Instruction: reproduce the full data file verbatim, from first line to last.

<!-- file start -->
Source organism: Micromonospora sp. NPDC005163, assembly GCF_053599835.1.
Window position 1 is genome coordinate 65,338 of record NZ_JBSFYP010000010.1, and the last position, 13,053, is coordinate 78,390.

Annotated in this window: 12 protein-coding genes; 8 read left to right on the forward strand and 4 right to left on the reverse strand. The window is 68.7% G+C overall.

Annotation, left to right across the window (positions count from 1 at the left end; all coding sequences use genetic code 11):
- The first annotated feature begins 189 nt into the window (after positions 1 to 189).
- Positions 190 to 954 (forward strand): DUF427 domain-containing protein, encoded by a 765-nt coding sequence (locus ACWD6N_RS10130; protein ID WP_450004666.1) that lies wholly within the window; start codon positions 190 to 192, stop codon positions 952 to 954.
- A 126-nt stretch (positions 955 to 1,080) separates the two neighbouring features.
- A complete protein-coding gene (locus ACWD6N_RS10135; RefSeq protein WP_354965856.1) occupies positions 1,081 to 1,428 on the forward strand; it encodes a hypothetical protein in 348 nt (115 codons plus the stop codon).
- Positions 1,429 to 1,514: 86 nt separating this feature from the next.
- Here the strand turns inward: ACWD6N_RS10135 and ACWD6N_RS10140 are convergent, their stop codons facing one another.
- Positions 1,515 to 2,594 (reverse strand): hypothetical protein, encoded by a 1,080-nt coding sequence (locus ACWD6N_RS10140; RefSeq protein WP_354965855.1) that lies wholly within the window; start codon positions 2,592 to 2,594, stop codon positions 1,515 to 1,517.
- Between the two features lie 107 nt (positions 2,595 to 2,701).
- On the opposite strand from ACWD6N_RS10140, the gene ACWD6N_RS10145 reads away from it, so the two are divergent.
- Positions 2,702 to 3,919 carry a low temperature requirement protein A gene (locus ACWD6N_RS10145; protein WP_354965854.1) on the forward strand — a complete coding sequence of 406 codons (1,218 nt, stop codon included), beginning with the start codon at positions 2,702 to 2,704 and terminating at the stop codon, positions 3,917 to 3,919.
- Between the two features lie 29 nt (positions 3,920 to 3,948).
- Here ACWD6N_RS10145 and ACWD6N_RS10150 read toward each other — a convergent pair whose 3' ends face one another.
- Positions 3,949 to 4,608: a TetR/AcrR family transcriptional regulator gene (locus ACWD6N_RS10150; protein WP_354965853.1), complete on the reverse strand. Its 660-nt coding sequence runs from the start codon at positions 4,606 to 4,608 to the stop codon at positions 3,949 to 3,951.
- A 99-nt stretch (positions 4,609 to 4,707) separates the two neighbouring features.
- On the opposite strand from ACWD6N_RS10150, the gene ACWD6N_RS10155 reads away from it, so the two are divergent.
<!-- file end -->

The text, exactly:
Source organism: Micromonospora sp. NPDC005163, assembly GCF_053599835.1.
Window position 1 is genome coordinate 65,338 of record NZ_JBSFYP010000010.1, and the last position, 13,053, is coordinate 78,390.

Annotated in this window: 12 protein-coding genes; 8 read left to right on the forward strand and 4 right to left on the reverse strand. The window is 68.7% G+C overall.

Annotation, left to right across the window (positions count from 1 at the left end; all coding sequences use genetic code 11):
- The first annotated feature begins 189 nt into the window (after positions 1 to 189).
- Positions 190 to 954 (forward strand): DUF427 domain-containing protein, encoded by a 765-nt coding sequence (locus ACWD6N_RS10130; protein ID WP_450004666.1) that lies wholly within the window; start codon positions 190 to 192, stop codon positions 952 to 954.
- A 126-nt stretch (positions 955 to 1,080) separates the two neighbouring features.
- A complete protein-coding gene (locus ACWD6N_RS10135; RefSeq protein WP_354965856.1) occupies positions 1,081 to 1,428 on the forward strand; it encodes a hypothetical protein in 348 nt (115 codons plus the stop codon).
- Positions 1,429 to 1,514: 86 nt separating this feature from the next.
- Here the strand turns inward: ACWD6N_RS10135 and ACWD6N_RS10140 are convergent, their stop codons facing one another.
- Positions 1,515 to 2,594 (reverse strand): hypothetical protein, encoded by a 1,080-nt coding sequence (locus ACWD6N_RS10140; RefSeq protein WP_354965855.1) that lies wholly within the window; start codon positions 2,592 to 2,594, stop codon positions 1,515 to 1,517.
- Between the two features lie 107 nt (positions 2,595 to 2,701).
- On the opposite strand from ACWD6N_RS10140, the gene ACWD6N_RS10145 reads away from it, so the two are divergent.
- Positions 2,702 to 3,919 carry a low temperature requirement protein A gene (locus ACWD6N_RS10145; protein WP_354965854.1) on the forward strand — a complete coding sequence of 406 codons (1,218 nt, stop codon included), beginning with the start codon at positions 2,702 to 2,704 and terminating at the stop codon, positions 3,917 to 3,919.
- Between the two features lie 29 nt (positions 3,920 to 3,948).
- Here ACWD6N_RS10145 and ACWD6N_RS10150 read toward each other — a convergent pair whose 3' ends face one another.
- Positions 3,949 to 4,608: a TetR/AcrR family transcriptional regulator gene (locus ACWD6N_RS10150; protein WP_354965853.1), complete on the reverse strand. Its 660-nt coding sequence runs from the start codon at positions 4,606 to 4,608 to the stop codon at positions 3,949 to 3,951.
- A 99-nt stretch (positions 4,609 to 4,707) separates the two neighbouring features.
- On the opposite strand from ACWD6N_RS10150, the gene ACWD6N_RS10155 reads away from it, so the two are divergent.